Subject: The displaced still waiting

The displaced still waiting

Jesse Wright, correspondent * Last Updated: May 20. 2008 11:58PM UAE / May 20. 2008 7:58PM GMT

East Timorese who fled violence two years ago sit in the camp at Metinaro hoping for a chance to return home. Jesse Wright / The National

DILI // Six years ago, the United Nations formally gave East Timor ­ a tiny half-island to the west of Australia ­ back to the Timorese.

Long political speeches, concerts, military processions and parties were held yesterday to mark the event in Dili, while smaller festivities took place in towns and villages.

For most people it was a happy day, a day off from school and work.

But for 5,000 internally displaced people, living in a camp 45 minutes east of the capital, yesterday was yet another day spent in homeless uncertainty; another day hacking down precious coastal mangroves to sell as firewood bundles.

It is the second year that the people of Metinaro have marked the country’s independence as homeless, and their plight highlights the turbulent road East Timor has travelled in its transition from Portuguese colony to independent country.

Full independence came slowly to East Timor, also known as Timor-Leste. After a bloody 24-year struggle against Indonesia in which 200,000 Timorese died, the United Nations supported a referendum in 1999. The vote itself was beset with violence, as proxies of the Indonesian military tried to bully and intimidate East Timorese into voting against independence. The vote passed, but East Timor still was not fully independent. Two years of UN management followed.

Finally, on May 20 2002, the United Nations handed the reins to the Timorese and the world watched as the fledgling nation took its first, small steps.

Until two years ago, East Timor was considered a good example of a developing country. In early 2006, the country was still far from perfect ­ 40 per cent of its one million population lived on 55 US cents a day (Dh2) and many had no access to clean drinking water ­ but for most, it seemed life was improving.

In Dili, Antonio da Silva, a father of three, was middle class for the first time in his life. Mr da Silva had grown up on his family’s farm, eking out a living from the land in the far east of the country. In 1991, a bachelor and with youth on his side, he decided to leave the farm for Dili, the capital, where he hoped to find employment.

“At first, I washed cars for the Indonesians for US$25 a month,” he said. But in 1999, as the tide of sentiment was moving against Indonesia, he moved to selling vegetables, even though it was not as lucrative.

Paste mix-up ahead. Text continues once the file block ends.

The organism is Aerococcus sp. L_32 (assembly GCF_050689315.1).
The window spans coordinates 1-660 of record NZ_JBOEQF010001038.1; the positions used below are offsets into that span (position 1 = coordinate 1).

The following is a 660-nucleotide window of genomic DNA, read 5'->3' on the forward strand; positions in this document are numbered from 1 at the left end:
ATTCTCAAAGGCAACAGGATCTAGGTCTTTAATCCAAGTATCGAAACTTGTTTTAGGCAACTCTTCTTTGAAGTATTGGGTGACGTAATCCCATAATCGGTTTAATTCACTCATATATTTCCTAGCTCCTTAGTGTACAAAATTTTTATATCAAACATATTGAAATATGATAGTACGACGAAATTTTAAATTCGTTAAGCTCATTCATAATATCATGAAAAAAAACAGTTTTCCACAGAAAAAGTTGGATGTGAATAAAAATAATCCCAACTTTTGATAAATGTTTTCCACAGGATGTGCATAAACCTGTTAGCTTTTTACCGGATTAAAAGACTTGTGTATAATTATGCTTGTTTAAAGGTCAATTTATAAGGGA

Throughout that year, as Jakarta realised it was losing its grip on East Timor, youth gangs backed by the Indonesian military operated a scorched earth campaign, burning homes, beating, terrorising and killing civilians. The worst attacks followed the independence vote in August.

Fearing for his life, Mr da Silva and his family ran to the hills behind Dili where they lived in the woods for several months. His home, like many others, was burned down and he lost everything.

When he came down from the hills, the Indonesians were gone and Mr da Silva and his family moved into an abandoned home in their old neighbourhood and he began to plan.

“When we won independence I thought I would continue to sell vegetables and maybe open a kiosk,” he said. “I did open a kiosk and then in 2000 I opened a small restaurant.”

Business was good. He bought a television and could afford to send his kids to school. He enjoyed his life away from the fields.

“I bought a truck because I needed it to help me sell vegetables and because I had a kiosk and a restaurant,” he said. “I put all that money together and I bought my truck.”

That truck now sits idle outside his shack made of palm leaves and branches in Metinaro. The battery is dead and the car’s registration papers have been lost, but for Mr da Silva, it represents the glory days two years past.

What happened to Mr da Silva happened to tens of thousands of other Timorese. In April and May 2006, the city erupted into an orgy of violence after a renegade band of soldiers mutinied and factions brawled on the streets. The police force and the military, when they were not attacking one another, were in chaos and unable to protect or serve.

So Mr da Silva, and everyone else in Metinaro had no choice but to run as their homes, their kiosks and their restaurants were burned.

That was two years ago. In the interim, the country has had its first parliamentary election, its second presidential election, an assassination attempt on the president and the prime minister, sought ­ and caught ­ the leader of the armed rebels and dealt with food crises and natural disasters.

And, to an extent, the government has tried to tackle the problem of the displaced. In July 2006 there were 100,000 internally displaced scattered in camps throughout the country, but those numbers have fallen considerably, thanks mainly to government efforts to send the displaced back home.

Through cash offers and neighbourhood dialogues, many communities are slowly re-establishing themselves.

A half dozen camps in Dili have been cleared and thousands of former homeless have been taken back by their communities ­ at which point the government will give the returnees money to rebuild their homes and lives.

Luis Esteves, a UN worker assigned to Metinaro, said a number of those families are simply not welcome back to Becora because they are perceived as having been part of the earlier troubles.

“We hoped for independence for our country, but what we hoped for hasn’t become a reality,” said Manuel Bovida, 58, in Metinaro. He said he could not even grow corn to eat.

“We have independence, but the state is still fractured. So what can we do? We’ll just wait and see.”

* The National

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